Where are rates headed?

August 14, 2023

When some investors hear the term “rates” they think of CD rates or Fed policy rates. To others, interest rates are synonymous with yields on fixed-income investments more broadly. Where are policy rates, cash investment rates and bond yields headed? We believe the answer is lower over time.

The U.S. Federal Reserve uses policy rates to stimulate and slow the economy. At the start of 2022, the Fed shifted from actively spurring growth to applying its speed break primarily by raising policy rates. After the most aggressive Fed rate hike cycle in four decades, the Fed’s policy rate sits between 5.25%–5.50%, the highest level in over 20 years.

Attracting investment dollars to cash investments from other riskier options is just one goal of Fed rate hikes.

This also incents saving, which tends to be the alternative to consumer spending. More saving and less spending dims economic activity over time and often leads to lower inflation.

Very short-term investments tie directly to the Fed’s policy rate — or are highly influenced by what the Fed seeks to accomplish. As a result, money market funds, CDs, and individual securities with short maturities today generally offer the highest yields in more than two decades. Some investors contemplate whether the risk of stock and bonds offsets the potential excess return over safer cash investment options.

Raising the cost of borrowing for consumers and businesses is another goal of Fed rate hikes.

When these costs are higher, companies and consumers tend to buy less, which can slow the pace of growth and dim inflation.

  • Collectively, the higher yield on very low-risk cash investments discourages both investors and borrowers from lending.
  • For companies, a higher cost of borrowing serves as a disincentive to finance business expansion. Higher borrowing costs also raise the hurdle for committing to new capacity, as new opportunities must be even more profitable to buy on credit.
  • For consumers, the Fed policy rate links to the rate consumers pay on credit cards, floating-rate mortgages, and personal loans.
  • Inflation also leads longer bond yields higher. Higher bond yields mean higher fixed rates for borrowers of home mortgages, auto loans and school loans.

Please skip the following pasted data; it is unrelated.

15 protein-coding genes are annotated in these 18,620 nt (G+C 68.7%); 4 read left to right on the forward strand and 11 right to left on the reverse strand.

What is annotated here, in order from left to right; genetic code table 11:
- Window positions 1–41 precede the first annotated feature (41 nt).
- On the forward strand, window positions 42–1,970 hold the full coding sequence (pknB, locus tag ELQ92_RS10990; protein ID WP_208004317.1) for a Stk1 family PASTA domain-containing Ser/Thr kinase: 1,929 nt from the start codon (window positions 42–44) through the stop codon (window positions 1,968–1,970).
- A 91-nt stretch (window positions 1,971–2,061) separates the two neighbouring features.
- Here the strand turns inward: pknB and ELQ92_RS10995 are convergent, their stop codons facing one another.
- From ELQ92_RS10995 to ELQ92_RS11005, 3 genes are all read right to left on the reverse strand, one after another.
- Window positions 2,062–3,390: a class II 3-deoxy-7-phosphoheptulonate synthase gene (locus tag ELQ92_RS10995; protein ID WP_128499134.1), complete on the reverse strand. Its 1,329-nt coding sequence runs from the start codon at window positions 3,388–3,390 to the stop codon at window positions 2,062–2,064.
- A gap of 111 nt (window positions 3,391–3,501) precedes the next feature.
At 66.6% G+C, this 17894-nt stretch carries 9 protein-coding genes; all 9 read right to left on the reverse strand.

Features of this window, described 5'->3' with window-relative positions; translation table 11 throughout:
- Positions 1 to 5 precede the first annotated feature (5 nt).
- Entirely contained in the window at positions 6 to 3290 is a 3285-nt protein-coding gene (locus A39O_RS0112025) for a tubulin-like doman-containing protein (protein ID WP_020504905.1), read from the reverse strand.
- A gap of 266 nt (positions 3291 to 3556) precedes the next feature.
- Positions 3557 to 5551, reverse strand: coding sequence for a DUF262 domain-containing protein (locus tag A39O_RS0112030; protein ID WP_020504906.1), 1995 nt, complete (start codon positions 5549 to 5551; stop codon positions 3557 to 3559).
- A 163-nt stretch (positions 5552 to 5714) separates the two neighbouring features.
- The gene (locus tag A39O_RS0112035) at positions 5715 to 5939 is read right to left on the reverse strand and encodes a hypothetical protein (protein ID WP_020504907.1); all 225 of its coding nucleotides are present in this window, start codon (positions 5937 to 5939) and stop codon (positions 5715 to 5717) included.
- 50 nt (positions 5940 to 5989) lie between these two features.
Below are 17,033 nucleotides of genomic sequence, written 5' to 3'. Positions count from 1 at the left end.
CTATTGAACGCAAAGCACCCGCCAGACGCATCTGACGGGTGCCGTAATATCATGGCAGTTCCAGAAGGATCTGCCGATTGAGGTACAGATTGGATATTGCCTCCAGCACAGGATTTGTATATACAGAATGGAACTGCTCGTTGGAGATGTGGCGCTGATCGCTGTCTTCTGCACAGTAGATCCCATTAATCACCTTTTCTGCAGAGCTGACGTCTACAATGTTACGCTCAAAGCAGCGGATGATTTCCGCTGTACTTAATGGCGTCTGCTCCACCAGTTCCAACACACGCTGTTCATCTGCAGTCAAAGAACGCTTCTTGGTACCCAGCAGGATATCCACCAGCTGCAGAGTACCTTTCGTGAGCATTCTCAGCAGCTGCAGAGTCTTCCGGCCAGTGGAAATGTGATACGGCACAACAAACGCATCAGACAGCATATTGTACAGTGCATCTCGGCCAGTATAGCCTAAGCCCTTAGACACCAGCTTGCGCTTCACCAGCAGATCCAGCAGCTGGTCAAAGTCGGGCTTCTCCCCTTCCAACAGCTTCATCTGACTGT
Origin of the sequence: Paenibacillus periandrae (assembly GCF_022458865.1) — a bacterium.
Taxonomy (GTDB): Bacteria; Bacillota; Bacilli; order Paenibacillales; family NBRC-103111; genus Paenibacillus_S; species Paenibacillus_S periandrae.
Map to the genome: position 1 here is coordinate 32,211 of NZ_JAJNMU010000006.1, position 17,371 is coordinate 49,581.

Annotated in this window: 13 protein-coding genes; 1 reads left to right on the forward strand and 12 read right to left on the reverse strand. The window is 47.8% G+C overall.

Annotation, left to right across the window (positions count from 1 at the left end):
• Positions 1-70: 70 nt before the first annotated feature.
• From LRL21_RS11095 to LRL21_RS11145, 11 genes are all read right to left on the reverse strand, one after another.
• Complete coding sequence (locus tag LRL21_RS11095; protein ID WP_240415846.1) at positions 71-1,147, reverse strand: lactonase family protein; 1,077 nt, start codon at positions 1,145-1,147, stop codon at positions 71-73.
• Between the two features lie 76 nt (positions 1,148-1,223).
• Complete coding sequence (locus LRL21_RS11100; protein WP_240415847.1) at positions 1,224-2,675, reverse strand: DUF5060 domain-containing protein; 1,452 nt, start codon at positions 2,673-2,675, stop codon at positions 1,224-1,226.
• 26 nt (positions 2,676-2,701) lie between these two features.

• Even the government pays higher rates. To finance our federal debt, the U.S. Treasury will pay higher interest costs on newly issued debt.

Higher yields have considerable effects on mortgage rates.

More expensive mortgages have led homeowners to stay in homes financed earlier at lower rates and tend to push buyers needing to use financing to purchase a home to the sidelines.

For example:

  • At the end of 2021, financing a $500,000 home purchase with a $400,000 loan resulted in a mortgage payment of roughly $2,000 per month based on a 3.27% 30-year national mortgage rate.
  • On August 3, the mortgage payment on the same new mortgage would be around $3,000, or 50% more per month based on a 7.39% mortgage rate.

Where are we going from here?

Inflation is headed lower. Consumer Price Index (CPI) inflation in the U.S. may have already peaked. After reaching 9% in June 2022, the inflation figure dropped to 3% in June of this year, approaching the Fed’s long-term target of 2% over time.

Fed policy rates are headed lower. According to Ameriprise Financial Chief Economist Russell Price, “We believe Fed officials will likely conclude their interest-rate hiking cycle once core inflation rates appear to be on a steady and sustainable deceleration trend toward its targets, a development we believe should come at some point late this year.” Against that backdrop, we may see rates as elevated for a bit longer but likely to head lower with time.

Fixed-income investment yields may be headed lower. We also see fixed-income investment yields as attractive and likely in the current trading range as they wait for labor markets to cool, and for inflation to stabilize near the Fed’s 2% long-term target.

The bottom line. Crosscurrents in the economy and markets show that we are in a period of transition from one trend to another. Transition periods come with uncertainty. While the direction we envision may not materialize as quickly as some would hope, we believe long-term investors can orient toward lower rates ahead.

Talk to your financial advisor about how rates may affect you and your investment portfolio

Reach out to your Ameriprise financial advisor if you have questions about Fed policy or how lower yields over time might impact your financial goals or your investment portfolio.